"Papa," she said, looking up into his face, "do you find it hard to be good sometimes?"

"Yes, my child; I have the same battle to fight that you have, and I am the more sorry for you because I know by experience how difficult it sometimes is to do right."

"And you have to help me by punishing me when I'm naughty, and making me do as I ought?"

"Yes, and my battle is sometimes for patience with a naughty, disobedient child."

"I think you were very patient with me that time you kept me shut up so long in this room," she said. "If I'd been in your place I'd have got a good switch and whipped my little girl till I made her obey me at once."

"Do you think that would have been the better plan?"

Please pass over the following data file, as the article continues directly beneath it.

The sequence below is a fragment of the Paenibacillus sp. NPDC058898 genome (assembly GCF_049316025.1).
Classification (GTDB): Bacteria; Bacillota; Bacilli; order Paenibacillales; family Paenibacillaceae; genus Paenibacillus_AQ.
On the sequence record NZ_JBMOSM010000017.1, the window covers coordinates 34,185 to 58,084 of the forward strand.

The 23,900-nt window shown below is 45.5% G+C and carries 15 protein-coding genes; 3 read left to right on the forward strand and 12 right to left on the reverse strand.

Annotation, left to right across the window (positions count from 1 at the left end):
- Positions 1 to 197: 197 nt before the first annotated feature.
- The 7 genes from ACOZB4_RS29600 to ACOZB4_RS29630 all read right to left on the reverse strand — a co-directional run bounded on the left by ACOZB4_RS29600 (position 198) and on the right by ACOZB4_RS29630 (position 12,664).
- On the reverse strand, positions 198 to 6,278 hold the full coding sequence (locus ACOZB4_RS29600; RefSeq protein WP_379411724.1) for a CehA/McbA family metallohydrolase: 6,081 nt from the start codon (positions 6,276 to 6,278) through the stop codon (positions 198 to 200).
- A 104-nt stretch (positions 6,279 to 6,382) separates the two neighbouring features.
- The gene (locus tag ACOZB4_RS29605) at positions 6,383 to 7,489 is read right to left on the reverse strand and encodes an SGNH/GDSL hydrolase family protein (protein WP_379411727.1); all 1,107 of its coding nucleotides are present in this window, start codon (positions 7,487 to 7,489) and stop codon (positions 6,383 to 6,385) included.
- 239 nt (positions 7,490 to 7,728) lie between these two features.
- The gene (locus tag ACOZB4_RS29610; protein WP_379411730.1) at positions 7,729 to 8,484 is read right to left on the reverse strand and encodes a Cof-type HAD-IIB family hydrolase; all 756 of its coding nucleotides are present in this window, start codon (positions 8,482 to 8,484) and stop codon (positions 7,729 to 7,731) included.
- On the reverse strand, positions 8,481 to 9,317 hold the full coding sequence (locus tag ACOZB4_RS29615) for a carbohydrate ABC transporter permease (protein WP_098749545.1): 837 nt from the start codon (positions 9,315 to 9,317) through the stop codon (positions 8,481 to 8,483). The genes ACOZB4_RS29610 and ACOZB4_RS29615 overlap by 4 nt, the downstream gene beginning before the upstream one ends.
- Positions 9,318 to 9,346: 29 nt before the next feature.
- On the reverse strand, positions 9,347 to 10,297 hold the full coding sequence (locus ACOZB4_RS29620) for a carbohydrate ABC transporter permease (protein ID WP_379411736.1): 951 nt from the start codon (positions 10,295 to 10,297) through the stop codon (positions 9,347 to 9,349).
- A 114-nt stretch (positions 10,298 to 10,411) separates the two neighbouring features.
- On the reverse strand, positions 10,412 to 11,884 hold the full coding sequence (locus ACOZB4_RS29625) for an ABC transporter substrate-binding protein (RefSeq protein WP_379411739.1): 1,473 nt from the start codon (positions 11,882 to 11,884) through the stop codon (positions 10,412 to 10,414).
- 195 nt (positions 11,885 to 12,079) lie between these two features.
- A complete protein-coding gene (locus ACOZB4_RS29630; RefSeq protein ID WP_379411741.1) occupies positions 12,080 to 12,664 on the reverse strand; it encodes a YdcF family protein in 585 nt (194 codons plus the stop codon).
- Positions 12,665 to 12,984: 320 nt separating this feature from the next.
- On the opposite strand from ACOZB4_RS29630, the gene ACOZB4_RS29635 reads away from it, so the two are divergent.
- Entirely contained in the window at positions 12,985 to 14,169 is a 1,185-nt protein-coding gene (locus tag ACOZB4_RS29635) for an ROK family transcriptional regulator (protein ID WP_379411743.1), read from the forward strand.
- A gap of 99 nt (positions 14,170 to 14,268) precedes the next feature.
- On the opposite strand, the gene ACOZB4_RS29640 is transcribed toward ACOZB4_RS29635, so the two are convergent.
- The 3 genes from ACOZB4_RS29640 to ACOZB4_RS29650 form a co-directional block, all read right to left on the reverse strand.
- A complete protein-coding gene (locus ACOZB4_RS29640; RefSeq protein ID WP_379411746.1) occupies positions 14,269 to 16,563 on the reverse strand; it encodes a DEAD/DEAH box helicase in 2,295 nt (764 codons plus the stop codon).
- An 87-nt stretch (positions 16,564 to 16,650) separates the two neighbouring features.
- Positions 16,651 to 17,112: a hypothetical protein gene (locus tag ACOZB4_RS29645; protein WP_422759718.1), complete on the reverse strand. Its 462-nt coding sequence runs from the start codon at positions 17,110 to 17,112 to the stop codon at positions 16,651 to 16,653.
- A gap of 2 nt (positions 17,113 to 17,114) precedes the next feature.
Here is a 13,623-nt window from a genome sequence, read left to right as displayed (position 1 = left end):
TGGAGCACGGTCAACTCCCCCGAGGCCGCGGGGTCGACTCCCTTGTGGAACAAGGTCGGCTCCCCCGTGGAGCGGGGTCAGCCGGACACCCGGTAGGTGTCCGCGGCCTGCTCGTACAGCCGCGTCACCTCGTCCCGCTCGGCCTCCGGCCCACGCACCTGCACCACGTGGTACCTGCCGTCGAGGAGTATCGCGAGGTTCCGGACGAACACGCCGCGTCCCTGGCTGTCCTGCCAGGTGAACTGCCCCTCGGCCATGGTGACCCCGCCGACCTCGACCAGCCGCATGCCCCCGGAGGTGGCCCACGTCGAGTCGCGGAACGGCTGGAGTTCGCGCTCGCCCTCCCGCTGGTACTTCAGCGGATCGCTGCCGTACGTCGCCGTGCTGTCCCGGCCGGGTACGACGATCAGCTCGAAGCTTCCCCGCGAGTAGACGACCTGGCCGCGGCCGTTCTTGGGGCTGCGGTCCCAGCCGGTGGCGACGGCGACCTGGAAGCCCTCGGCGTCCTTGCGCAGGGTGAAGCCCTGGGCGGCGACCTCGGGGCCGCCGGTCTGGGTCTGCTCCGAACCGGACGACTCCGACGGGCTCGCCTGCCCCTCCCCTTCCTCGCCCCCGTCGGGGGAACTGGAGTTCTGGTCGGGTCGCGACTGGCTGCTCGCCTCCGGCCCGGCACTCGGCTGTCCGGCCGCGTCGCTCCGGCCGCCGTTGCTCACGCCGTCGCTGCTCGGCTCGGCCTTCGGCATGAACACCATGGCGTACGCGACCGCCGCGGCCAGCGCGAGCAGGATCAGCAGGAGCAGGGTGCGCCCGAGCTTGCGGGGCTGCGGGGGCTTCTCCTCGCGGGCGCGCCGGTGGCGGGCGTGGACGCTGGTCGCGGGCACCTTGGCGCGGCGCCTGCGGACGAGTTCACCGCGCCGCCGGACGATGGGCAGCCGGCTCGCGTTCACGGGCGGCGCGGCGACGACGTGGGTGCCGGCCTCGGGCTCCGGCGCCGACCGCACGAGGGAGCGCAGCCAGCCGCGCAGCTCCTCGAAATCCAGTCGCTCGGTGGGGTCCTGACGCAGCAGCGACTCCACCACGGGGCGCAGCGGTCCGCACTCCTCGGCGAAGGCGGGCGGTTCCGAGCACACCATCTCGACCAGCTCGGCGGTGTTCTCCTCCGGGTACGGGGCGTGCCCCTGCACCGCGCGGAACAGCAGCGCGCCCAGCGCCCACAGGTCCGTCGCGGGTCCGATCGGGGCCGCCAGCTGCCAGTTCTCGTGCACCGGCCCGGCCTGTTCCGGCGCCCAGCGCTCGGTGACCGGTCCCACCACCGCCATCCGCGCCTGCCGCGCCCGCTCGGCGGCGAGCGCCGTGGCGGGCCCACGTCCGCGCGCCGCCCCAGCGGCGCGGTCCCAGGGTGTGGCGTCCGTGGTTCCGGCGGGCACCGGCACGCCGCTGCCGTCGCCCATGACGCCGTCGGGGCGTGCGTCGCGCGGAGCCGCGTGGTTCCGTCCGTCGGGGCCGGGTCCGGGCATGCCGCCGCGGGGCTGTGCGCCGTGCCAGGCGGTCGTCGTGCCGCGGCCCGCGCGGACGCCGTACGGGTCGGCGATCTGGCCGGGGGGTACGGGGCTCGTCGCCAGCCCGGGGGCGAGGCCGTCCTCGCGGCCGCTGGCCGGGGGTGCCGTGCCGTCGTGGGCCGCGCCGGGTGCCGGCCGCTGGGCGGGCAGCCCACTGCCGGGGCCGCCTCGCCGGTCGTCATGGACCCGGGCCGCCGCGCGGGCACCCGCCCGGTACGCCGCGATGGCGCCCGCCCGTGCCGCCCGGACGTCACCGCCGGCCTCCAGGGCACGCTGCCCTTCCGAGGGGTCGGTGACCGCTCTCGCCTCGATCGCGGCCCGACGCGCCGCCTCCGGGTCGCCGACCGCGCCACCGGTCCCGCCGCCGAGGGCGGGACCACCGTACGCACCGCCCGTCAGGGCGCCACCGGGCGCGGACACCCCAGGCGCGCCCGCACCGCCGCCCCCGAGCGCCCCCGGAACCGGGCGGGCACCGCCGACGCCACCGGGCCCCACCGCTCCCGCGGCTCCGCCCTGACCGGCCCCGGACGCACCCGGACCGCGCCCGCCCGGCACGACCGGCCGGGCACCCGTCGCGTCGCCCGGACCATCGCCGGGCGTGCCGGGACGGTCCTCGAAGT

"No, sir. I think you'd have had to 'most kill me before I'd have given up, but if I'd been in your place I couldn't have had patience to wait."

"You need to cultivate the grace of patience, then," he said gravely. "Now come with me to Max's room, and let us see if we can pack up his goods and chattels."

"Papa, I almost think I could pack it myself after watching you pack all these others."

"Possibly; but I shall do it more quickly, with you to help in getting all the things together."

Every one was ready in due season for departure, and that night the two cottages that for months past had been so full of light and life, were dark, silent and deserted.

Arriving in Boston, the whole party took rooms at one of the principal hotels. There they spent the night, but the greater part of the next day was passed on board the captain's vessel.